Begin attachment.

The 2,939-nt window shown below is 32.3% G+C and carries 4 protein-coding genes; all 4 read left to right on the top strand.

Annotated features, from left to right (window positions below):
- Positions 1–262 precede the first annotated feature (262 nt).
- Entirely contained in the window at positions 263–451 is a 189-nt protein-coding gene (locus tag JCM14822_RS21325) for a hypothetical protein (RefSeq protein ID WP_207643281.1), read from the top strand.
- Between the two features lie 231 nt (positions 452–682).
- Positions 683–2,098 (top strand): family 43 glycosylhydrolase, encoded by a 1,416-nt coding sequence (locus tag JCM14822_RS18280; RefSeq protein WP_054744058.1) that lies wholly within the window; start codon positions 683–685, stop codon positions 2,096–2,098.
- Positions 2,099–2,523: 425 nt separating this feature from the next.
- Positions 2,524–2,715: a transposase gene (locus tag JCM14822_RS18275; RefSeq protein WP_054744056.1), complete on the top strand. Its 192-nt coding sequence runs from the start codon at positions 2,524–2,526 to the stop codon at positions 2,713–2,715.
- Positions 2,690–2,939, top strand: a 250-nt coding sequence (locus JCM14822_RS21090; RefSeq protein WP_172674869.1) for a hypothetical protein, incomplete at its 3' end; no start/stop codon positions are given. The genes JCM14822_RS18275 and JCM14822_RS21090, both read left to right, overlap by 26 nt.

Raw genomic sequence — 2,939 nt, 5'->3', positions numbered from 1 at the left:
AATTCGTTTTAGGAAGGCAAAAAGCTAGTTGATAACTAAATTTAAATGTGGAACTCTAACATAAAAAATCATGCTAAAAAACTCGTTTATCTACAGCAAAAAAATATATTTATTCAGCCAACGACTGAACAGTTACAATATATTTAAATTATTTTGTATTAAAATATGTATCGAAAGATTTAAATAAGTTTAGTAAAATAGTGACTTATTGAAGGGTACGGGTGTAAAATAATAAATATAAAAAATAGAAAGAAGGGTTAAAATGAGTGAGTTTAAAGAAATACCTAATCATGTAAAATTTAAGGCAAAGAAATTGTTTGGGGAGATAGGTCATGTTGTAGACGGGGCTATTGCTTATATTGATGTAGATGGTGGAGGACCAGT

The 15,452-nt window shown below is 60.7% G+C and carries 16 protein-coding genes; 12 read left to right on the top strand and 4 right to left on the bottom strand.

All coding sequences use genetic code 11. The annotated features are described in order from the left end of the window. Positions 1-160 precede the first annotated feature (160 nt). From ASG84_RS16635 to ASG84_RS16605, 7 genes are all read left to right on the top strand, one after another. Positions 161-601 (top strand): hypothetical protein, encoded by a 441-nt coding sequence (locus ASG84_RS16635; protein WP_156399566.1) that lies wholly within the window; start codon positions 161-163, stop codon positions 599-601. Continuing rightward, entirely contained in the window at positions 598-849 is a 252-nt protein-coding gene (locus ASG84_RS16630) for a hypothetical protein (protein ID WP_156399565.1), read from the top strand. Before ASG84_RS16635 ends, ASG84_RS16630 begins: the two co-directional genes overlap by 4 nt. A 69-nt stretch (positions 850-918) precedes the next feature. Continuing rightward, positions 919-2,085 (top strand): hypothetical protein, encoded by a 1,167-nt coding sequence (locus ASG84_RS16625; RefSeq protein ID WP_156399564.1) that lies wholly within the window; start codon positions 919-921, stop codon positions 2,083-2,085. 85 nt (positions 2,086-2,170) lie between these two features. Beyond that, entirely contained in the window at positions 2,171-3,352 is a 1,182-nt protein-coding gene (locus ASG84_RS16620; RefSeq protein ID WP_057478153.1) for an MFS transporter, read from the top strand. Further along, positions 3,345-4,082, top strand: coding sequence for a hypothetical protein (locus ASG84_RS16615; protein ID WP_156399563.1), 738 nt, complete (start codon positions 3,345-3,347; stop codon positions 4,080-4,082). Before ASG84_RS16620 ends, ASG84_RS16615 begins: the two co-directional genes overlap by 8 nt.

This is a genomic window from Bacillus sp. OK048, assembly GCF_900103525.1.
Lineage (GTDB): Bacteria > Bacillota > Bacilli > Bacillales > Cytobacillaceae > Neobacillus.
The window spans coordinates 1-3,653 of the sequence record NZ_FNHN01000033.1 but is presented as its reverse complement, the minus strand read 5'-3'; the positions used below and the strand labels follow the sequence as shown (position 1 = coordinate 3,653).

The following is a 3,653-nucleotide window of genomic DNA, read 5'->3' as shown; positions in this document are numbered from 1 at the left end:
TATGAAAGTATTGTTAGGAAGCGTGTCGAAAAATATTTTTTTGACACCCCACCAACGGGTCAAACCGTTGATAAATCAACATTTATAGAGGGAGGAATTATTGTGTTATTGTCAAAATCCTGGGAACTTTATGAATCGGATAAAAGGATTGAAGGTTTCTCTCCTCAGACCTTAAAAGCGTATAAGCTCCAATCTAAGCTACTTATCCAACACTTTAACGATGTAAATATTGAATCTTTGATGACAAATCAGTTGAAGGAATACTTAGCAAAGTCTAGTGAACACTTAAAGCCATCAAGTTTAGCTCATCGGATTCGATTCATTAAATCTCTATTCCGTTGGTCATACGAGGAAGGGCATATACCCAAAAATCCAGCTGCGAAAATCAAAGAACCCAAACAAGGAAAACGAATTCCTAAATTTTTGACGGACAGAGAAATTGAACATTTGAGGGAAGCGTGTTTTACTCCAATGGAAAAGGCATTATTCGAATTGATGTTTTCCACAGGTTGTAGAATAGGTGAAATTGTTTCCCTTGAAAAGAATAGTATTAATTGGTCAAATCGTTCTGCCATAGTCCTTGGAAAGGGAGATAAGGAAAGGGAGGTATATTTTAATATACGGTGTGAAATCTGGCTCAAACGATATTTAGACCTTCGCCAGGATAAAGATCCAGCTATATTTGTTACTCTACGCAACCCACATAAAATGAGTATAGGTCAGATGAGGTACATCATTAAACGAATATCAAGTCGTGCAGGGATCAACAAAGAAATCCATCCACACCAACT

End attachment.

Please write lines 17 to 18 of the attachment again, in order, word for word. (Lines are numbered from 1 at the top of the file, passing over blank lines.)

The following is a 3,653-nucleotide window of genomic DNA, read 5'->3' as shown; positions in this document are numbered from 1 at the left end:
TATGAAAGTATTGTTAGGAAGCGTGTCGAAAAATATTTTTTTGACACCCCACCAACGGGTCAAACCGTTGATAAATCAACATTTATAGAGGGAGGAATTATTGTGTTATTGTCAAAATCCTGGGAACTTTATGAATCGGATAAAAGGATTGAAGGTTTCTCTCCTCAGACCTTAAAAGCGTATAAGCTCCAATCTAAGCTACTTATCCAACACTTTAACGATGTAAATATTGAATCTTTGATGACAAATCAGTTGAAGGAATACTTAGCAAAGTCTAGTGAACACTTAAAGCCATCAAGTTTAGCTCATCGGATTCGATTCATTAAATCTCTATTCCGTTGGTCATACGAGGAAGGGCATATACCCAAAAATCCAGCTGCGAAAATCAAAGAACCCAAACAAGGAAAACGAATTCCTAAATTTTTGACGGACAGAGAAATTGAACATTTGAGGGAAGCGTGTTTTACTCCAATGGAAAAGGCATTATTCGAATTGATGTTTTCCACAGGTTGTAGAATAGGTGAAATTGTTTCCCTTGAAAAGAATAGTATTAATTGGTCAAATCGTTCTGCCATAGTCCTTGGAAAGGGAGATAAGGAAAGGGAGGTATATTTTAATATACGGTGTGAAATCTGGCTCAAACGATATTTAGACCTTCGCCAGGATAAAGATCCAGCTATATTTGTTACTCTACGCAACCCACATAAAATGAGTATAGGTCAGATGAGGTACATCATTAAACGAATATCAAGTCGTGCAGGGATCAACAAAGAAATCCATCCACACCAACT